January 21, 2014 10:28:42 AM
In America, we set aside special days to commemorate, reflect and renew our resolve about a subject. These national holidays come and go, but often the fervor the holiday ignites is gone as quickly as the holiday itself. On Thanksgiving, we pause to be grateful for all that we have, then rush out to the stores for what we don't have, often before Thanksgiving Day has even passed.
Today is the day after Martin Luther King Jr. Day. In Columbus the holiday was honored with a breakfast at the Trotter Convention Center, wrapping up the week-long observance of Dream365.
Dallas pastor Fredrick D. Haynes III, the keynote speaker at the breakfast, spoke passionately about the state of race relations as it exists today, 50 years after the passage of the Civil Rights Act of 1964.
Haynes correctly noted that injustice persists and correctly argued that progress will only come through continued efforts to fight the injustices where they exist. His was a call for a renewed commitment to agitating on behalf of change.
Yet for all of Haynes' fiery eloquence, today has dawned and most of us find that we have returned to our ordinary lives. We quickly discover it is one thing to be carried off on the emotional tide of a gifted speaker and quite another to apply those ideals to every-day life. We get up, go to work or school and return home to deal with the mundane chores, duties and diversions that seem to always crowd out the noble causes of our time.
If we were to be entirely honest, we might pause to wonder what the holiday really accomplished.
Has today really been influenced by the things we heard and reflected upon Monday?
It should be and, of course, it can be.
But if Monday's message is to have any real relevance in the lives of ordinary people today, a practical question emerges:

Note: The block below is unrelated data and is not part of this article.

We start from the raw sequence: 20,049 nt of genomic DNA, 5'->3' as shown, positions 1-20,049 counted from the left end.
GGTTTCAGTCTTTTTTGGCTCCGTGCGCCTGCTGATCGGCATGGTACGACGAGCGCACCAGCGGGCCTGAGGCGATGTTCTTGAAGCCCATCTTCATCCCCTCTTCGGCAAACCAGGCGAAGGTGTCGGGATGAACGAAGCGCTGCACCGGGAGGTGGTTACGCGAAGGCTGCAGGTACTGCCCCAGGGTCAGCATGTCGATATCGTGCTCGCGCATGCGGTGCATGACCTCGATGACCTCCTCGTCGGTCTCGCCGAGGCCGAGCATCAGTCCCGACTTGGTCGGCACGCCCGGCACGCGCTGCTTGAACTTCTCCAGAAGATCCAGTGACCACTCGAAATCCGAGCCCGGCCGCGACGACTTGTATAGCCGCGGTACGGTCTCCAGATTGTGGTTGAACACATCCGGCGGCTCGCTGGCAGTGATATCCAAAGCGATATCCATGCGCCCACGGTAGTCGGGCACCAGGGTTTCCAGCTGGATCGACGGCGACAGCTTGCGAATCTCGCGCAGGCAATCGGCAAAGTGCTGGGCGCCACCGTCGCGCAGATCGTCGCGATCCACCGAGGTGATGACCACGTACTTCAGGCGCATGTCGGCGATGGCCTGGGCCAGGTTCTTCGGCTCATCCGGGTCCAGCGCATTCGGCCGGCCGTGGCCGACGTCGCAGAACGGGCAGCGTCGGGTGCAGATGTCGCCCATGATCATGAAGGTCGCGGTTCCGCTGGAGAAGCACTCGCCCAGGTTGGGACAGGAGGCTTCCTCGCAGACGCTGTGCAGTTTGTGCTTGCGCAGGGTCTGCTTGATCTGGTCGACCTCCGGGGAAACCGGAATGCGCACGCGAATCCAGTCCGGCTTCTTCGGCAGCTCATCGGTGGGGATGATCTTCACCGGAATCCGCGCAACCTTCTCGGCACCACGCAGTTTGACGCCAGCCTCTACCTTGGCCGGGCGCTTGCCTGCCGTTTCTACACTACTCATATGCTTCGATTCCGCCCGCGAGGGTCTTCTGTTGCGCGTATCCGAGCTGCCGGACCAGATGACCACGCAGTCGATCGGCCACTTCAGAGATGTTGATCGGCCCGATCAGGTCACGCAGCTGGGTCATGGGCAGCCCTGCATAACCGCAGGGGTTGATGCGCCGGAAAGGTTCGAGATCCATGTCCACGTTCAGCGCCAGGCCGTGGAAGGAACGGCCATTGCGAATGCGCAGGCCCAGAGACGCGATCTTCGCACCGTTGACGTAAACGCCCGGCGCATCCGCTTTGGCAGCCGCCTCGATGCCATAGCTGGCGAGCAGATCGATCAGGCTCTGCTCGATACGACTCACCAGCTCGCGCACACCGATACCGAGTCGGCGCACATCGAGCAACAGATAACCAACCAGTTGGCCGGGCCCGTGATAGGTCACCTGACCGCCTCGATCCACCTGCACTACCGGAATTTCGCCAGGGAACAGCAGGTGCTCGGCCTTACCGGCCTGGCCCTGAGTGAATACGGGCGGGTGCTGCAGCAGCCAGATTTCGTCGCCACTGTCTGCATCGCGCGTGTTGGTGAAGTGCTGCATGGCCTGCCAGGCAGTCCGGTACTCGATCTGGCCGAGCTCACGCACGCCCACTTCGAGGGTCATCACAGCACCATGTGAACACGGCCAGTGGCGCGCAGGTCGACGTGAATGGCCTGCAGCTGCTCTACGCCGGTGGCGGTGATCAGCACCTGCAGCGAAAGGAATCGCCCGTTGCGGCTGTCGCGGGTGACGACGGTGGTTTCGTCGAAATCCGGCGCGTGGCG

How do I -- just an ordinary, regular person --incorporate that message into my life?
Sometimes, the better path toward finding that answer is to ask how not to do that.
The best way to fail in this regard is for all of us to retreat to our largely segregated private lives and wait for someone else to do something. It is easy, maybe even natural, to view the other group as the problem rather than an essential partner in solving the problem.
But this achieves nothing. In fact, it only serves to widen the gulf of mistrust and misunderstanding.
The best path toward equality and justice is a personal path. We confirm or deny the legacy of Martin Luther King Jr. and all those who sacrificed in the pursuit of justice by our own, individual actions.
For whom much is given, much is required.
Most of us are ill-equipped to influence the masses or lead some righteous cause. Though our sphere of influence may be small, it does not absolve us for doing our part, as humble as it might appear to be.
Here, then, is a practical suggestion: Today, resolve to cultivate a relationship with one person from that "other" group. Begin to know that person. Find out about his or her family, job, hobbies, preferences, fears and hopes.
If we are honest, we will admit that we scarcely know each other at all.
Yet, as a society, if we are to advance the cause we celebrated on Monday, we must not continue to be two distinctly different groups casting suspicious gazes at each other across the gulf of crippling ignorance.
Knowing each other is the first step on our path toward justice. It is a step all of us are not only equipped to take but morally compelled to take.
There is, then, only one question that remains: Will you take that step?
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